I read every word of the book, and I found a particular passage, related to a painting by W. Goadby Lawrence, that stayed with me ever since, because it captured so much of what I have always felt. The color plate showed a man standing in a sneak box exactly like mine, holding a slim rod like the ones in the corner of the hall, his other hand swinging a long-handled net toward a splash in the water. It was sunset, and he was weakfishing in a tidal marsh that must have been a part of Mordecai Island at the southerly corner of Little Egg Harbor. Overhead, two birds that I thought to be brant were climbing toward a colored cloud. The title of the painting was September in the Marshes, and near it were these words: "Already the marshes are full of ducks, and you can hear the whisper of wings passing overhead. You have had your supper, and you take your sneak box and row up one of the tiny thoroughfares that meander in serpentine fashion through the marshes.... There is a northwester blowing up. The stars gleam like diamonds in the clean autumn air. Way off in the direction of the inlet you can hear the melancholy bong of the bell buoy. The wind sighs and rustles through the marsh grass...."
When I was finished with the book I went out to borrow or buy anything else of Heilner's I could find, and I discovered a rich lode that included Beneath the Southern Cross, Adventures in Angling, The Call of the Surf and A Book of Duck Shooting. I devoured all, sharing each adventure, relishing each photograph—of stunting sailfish, sharks with enormous teeth, strings of fat birds and a slim, teen-aged Heilner walking the beaches of Long Key in the company of that master pioneer of saltwater sportsmen, Zane Grey himself.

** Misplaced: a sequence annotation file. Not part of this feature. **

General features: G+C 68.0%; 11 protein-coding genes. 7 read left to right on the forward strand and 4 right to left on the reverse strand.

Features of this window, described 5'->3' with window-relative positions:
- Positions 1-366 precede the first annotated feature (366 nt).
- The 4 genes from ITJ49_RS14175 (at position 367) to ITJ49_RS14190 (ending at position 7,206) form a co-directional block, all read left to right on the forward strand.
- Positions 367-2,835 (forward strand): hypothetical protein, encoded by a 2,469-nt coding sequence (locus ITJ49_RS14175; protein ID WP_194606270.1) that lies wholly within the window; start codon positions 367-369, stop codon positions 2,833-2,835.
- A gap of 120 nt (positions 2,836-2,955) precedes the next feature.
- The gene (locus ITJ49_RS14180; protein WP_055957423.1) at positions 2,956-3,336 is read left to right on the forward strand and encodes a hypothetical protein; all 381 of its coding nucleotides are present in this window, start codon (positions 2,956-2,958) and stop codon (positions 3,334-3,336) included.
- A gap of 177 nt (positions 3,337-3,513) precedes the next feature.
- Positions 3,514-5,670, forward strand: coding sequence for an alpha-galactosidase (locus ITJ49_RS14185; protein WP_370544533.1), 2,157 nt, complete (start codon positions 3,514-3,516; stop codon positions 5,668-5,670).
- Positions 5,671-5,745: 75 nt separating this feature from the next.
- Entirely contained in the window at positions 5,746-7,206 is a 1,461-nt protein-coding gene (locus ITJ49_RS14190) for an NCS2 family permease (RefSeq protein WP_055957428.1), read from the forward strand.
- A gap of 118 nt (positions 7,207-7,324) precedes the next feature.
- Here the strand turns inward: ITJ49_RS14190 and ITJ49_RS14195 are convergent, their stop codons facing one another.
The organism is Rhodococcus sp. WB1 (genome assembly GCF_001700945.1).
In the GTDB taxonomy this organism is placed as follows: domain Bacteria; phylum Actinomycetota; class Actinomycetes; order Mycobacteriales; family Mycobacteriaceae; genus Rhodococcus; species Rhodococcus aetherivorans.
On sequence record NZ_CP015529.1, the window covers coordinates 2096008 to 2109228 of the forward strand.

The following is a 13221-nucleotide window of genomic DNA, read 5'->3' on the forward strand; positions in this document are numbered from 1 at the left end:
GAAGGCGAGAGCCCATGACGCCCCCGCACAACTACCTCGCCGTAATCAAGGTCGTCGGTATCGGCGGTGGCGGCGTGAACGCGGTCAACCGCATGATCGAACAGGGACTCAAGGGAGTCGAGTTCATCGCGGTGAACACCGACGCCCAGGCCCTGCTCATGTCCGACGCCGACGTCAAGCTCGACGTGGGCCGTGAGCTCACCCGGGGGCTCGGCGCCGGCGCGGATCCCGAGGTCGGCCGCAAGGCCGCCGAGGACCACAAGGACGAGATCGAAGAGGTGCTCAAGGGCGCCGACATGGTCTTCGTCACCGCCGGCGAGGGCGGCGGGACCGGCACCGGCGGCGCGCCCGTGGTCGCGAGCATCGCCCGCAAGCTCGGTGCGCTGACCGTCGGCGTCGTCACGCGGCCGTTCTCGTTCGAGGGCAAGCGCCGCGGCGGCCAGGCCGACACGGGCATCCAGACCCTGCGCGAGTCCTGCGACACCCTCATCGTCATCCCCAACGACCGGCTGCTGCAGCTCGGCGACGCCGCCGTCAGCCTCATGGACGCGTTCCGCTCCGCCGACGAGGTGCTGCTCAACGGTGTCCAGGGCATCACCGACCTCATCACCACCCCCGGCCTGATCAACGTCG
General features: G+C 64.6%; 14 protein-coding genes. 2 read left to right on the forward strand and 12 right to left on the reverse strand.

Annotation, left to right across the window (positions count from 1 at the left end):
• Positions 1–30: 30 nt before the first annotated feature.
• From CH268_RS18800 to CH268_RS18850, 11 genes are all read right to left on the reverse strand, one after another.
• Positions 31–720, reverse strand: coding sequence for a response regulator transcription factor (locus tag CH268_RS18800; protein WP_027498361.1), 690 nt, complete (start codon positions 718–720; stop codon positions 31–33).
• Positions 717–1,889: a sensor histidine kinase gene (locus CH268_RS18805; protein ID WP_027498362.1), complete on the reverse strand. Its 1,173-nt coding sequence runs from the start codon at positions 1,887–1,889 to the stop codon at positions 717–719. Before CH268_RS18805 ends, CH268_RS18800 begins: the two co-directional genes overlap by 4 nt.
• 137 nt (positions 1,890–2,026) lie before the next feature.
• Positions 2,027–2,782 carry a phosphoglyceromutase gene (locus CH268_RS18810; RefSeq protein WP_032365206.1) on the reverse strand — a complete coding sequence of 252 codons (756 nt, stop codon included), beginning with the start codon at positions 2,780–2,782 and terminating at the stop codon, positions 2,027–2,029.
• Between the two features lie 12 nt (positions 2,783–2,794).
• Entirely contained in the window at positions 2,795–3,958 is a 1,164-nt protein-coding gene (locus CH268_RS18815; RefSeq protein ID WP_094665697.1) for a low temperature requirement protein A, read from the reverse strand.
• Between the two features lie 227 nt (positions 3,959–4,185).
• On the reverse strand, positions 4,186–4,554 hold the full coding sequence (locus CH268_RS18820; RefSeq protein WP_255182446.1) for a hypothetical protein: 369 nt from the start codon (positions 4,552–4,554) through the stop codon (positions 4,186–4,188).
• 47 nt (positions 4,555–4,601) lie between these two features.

As I absorbed all this, it gradually came to me that if, like Heilner, you could have shot geese in the wild channels of Tierra del Fuego and hunted the marshes of the Carolinas or the tundra along James Bay, or if you could have fished for marlin or broadbill or striper or weakfish wherever they might be and then written about it both elegantly and profitably, there would be nothing much more worth doing.
Twenty-five years later I still tended to think so. In fact, I was earnestly trying to do so, having retained a sufficient passion for hunting, fishing and faraway places to have become outdoor editor for SPORTS ILLUSTRATED. AS one consequence of this position, I had substantially reduced the distance in life between myself and my outdoor hero. At least superficially the distance had been reduced, thanks to correspondence between Heilner and me on outdoor matters and by the exchange of several manuscripts. Twice I had even spoken with him on the phone, attempting through the familiar "Hello, Van" that I understood his friends always used to appear very much at ease in my tradings with him—though, truth to tell, the small boy in me felt no more at ease saying "Hello, Van" than it had saying "Hello, Champ" to Archie Moore or "Hi, Bus" to the superb yachtsman, Bus Mosbacher, while on other assignments.
Then one late September day the office phone rang. I was very busy and gave that mannerless "Yeah?" that New York people save for bad mornings when their secretaries are sick. The voice at the other end, steady and decidedly cultured, was Heilner's. Beneath his St. Grottlesex modulations was the twang that permanently afflicts anyone who has spent long periods of time around the boat docks of South Jersey. Van was going brant shooting on an island near Tuckerton, N.J., and what would I think about coming along?